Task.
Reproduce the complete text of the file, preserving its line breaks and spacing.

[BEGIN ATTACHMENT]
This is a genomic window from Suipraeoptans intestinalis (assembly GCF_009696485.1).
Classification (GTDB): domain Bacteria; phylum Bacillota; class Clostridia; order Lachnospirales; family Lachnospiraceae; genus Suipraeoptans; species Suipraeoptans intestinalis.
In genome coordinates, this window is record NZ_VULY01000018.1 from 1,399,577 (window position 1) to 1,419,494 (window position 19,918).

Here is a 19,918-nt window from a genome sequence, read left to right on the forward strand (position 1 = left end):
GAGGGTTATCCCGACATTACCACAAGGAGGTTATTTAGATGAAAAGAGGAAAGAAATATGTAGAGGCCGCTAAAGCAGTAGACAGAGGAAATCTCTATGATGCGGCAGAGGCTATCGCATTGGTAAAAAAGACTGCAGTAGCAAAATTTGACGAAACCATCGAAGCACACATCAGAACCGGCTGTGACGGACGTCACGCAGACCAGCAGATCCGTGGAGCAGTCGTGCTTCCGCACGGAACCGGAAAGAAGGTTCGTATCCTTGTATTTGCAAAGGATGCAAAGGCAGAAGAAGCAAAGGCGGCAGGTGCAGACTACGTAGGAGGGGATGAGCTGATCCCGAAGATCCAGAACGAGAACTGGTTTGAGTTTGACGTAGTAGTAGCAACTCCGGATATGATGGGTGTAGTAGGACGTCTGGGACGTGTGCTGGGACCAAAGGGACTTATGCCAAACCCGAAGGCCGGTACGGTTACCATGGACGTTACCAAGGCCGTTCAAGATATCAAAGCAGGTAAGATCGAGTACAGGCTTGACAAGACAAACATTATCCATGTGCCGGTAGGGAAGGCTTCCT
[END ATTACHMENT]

This is a genomic window from Suipraeoptans intestinalis (assembly GCF_009696485.1).
Classification (GTDB): domain Bacteria; phylum Bacillota; class Clostridia; order Lachnospirales; family Lachnospiraceae; genus Suipraeoptans; species Suipraeoptans intestinalis.
In genome coordinates, this window is record NZ_VULY01000018.1 from 1,399,577 (window position 1) to 1,419,494 (window position 19,918).

Here is a 19,918-nt window from a genome sequence, read left to right on the forward strand (position 1 = left end):
GAGGGTTATCCCGACATTACCACAAGGAGGTTATTTAGATGAAAAGAGGAAAGAAATATGTAGAGGCCGCTAAAGCAGTAGACAGAGGAAATCTCTATGATGCGGCAGAGGCTATCGCATTGGTAAAAAAGACTGCAGTAGCAAAATTTGACGAAACCATCGAAGCACACATCAGAACCGGCTGTGACGGACGTCACGCAGACCAGCAGATCCGTGGAGCAGTCGTGCTTCCGCACGGAACCGGAAAGAAGGTTCGTATCCTTGTATTTGCAAAGGATGCAAAGGCAGAAGAAGCAAAGGCGGCAGGTGCAGACTACGTAGGAGGGGATGAGCTGATCCCGAAGATCCAGAACGAGAACTGGTTTGAGTTTGACGTAGTAGTAGCAACTCCGGATATGATGGGTGTAGTAGGACGTCTGGGACGTGTGCTGGGACCAAAGGGACTTATGCCAAACCCGAAGGCCGGTACGGTTACCATGGACGTTACCAAGGCCGTTCAAGATATCAAAGCAGGTAAGATCGAGTACAGGCTTGACAAGACAAACATTATCCATGTGCCGGTAGGGAAGGCTTCCT